Force Majeure – Do you have this clause in your contract and know your rights?
The realities and effects of the recent curfews, lockdowns and other measures imposed by the East African governments with other related presidential directives continues to have dire economic consequences for businesses, employers, landlords, tenants and citizens alike. Many organisations and individuals may have entered into lengthy and binding written contracts with parties where default of any terms of contracts may prove to be very expensive and have drastic financial consequences for the parties. Many such parties will be contemplating the best possible way to renegotiate or exit from such contracts.
The two contractual and legal mechanisms commonly used in situations where contracts are rendered almost impossible to perform due to extraneous and unforeseeable circumstances, such as COVID19, are force majeure and Doctrine of Frustration. This article will examine the two mechanisms and offer some practical guidance on contractual rights and responsibilities of parties.
What is Force majeure?
Force majeure translates literally from French as “superior force”.When the term is used in written contracts it describes those unforeseen events (such as war, terrorism, strikes or earthquakes) that are not the fault of any party and that render it almost impossible for parties to perform their obligations under the contract.
Contract Law in all East African jurisdictions is either based on English statute law (Kenya (1) and Uganda (2)) or based mainly on principles of the English common law (Tanzania (3) and Rwanda (3)). In English law, force majeure is not a creature of common law and it is also not a law embedded in statute.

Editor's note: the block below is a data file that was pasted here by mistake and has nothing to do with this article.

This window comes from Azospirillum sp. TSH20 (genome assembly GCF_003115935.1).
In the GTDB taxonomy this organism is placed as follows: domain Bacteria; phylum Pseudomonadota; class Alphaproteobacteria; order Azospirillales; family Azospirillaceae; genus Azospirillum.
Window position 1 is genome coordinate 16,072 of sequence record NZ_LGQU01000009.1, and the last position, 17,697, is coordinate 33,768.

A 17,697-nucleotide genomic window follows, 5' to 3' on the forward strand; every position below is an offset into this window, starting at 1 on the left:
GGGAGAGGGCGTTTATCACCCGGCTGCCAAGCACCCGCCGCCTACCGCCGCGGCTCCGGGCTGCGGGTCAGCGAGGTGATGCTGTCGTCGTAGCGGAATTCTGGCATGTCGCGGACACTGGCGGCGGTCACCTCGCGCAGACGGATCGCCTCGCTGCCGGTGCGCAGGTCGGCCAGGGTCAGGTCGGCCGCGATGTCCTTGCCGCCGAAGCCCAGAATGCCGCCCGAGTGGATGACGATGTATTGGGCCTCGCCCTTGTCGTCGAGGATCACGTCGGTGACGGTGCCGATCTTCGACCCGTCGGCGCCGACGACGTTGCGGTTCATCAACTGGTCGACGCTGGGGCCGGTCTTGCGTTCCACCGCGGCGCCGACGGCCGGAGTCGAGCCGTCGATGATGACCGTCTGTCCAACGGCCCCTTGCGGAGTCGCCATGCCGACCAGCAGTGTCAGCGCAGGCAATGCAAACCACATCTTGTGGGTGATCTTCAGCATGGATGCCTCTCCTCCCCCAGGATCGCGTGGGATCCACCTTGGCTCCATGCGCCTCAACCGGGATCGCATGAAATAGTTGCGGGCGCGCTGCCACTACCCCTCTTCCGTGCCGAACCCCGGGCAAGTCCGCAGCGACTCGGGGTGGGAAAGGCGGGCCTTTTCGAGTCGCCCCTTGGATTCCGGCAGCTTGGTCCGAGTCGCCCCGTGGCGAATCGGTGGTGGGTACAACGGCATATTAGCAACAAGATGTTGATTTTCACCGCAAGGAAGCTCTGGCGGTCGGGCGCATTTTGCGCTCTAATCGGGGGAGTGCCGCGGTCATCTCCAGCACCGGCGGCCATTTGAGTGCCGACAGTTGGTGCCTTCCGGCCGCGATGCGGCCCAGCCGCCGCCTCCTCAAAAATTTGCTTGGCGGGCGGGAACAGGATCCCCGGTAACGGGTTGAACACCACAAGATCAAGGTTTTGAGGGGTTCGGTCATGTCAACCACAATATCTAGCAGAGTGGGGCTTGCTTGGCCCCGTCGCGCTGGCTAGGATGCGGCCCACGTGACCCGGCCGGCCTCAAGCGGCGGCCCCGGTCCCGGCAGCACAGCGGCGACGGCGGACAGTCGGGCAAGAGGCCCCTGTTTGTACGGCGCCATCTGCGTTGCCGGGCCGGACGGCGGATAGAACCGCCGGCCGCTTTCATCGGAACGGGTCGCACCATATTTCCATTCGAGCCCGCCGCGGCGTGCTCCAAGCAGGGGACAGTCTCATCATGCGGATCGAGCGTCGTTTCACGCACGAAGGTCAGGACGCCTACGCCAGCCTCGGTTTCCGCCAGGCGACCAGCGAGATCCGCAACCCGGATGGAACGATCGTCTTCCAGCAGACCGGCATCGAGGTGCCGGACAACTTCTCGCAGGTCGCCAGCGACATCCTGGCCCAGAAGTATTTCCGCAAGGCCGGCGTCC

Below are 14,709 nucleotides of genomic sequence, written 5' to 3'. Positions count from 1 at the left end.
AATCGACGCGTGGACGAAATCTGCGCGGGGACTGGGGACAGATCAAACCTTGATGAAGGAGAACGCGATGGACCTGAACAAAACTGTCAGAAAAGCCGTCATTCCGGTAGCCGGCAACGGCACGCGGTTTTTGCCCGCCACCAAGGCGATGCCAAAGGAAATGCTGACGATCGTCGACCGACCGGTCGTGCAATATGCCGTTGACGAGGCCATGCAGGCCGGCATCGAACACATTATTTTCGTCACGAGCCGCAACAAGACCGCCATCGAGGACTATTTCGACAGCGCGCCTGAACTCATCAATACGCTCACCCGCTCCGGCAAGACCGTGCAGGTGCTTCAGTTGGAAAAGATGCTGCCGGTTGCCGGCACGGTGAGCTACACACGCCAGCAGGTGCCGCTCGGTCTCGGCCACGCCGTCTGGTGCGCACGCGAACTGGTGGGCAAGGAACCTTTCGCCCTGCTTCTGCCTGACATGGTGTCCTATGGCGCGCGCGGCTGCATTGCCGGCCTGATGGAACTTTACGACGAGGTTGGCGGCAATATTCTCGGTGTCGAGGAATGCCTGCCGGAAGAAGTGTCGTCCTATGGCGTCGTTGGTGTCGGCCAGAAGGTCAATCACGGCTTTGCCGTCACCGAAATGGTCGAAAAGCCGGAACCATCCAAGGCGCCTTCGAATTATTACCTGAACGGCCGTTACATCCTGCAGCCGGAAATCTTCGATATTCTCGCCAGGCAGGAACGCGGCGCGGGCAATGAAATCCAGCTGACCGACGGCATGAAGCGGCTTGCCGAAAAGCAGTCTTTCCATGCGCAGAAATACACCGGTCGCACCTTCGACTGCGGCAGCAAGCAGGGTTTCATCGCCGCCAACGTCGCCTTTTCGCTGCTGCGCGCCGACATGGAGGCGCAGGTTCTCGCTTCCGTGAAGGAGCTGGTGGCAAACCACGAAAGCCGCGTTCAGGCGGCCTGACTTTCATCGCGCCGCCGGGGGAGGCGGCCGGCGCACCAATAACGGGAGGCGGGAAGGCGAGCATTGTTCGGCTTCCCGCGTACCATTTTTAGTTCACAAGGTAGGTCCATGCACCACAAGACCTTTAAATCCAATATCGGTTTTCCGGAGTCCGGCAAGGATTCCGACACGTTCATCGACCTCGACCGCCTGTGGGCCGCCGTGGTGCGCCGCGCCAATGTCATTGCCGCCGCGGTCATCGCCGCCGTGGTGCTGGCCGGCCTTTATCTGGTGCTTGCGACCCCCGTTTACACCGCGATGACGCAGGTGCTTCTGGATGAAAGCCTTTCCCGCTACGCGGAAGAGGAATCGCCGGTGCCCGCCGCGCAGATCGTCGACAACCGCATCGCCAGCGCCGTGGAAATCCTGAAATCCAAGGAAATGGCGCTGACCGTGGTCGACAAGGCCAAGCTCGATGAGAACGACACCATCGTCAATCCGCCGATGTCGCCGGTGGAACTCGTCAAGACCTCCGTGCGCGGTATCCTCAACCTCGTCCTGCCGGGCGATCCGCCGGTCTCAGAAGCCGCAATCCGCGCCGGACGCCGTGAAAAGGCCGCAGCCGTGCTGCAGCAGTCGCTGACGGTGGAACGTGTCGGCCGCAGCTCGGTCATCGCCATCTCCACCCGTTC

For force majeure to apply it has to be expressly stated in a contract and it cannot be implied.
The effect of a force majeure event is that it suspends all contractual responsibilities and obligations under a contract. Some examples where expressly stated force majeure clause can be invoked:
- A tenant who runs restaurant is compelled to shut the restaurant due a government directive and therefore unable to comply with terms of its lease with the landlord.
- A distributor who has a contract of supply is unable to do so as national and international borders are under government lockdown.
- Field employees are unable to perform their duties due to social distancing rules.
To invoke force majeure successfully, the unforeseeable event is beyond the reasonable control of the affected party, the event must have prevented the affected party’s ability to perform the contract and the affected party must have taken all reasonable steps to mitigate the events or its consequences. Note that the affected party must issue a notice to the other party with supporting evidence.
Doctrine of Frustration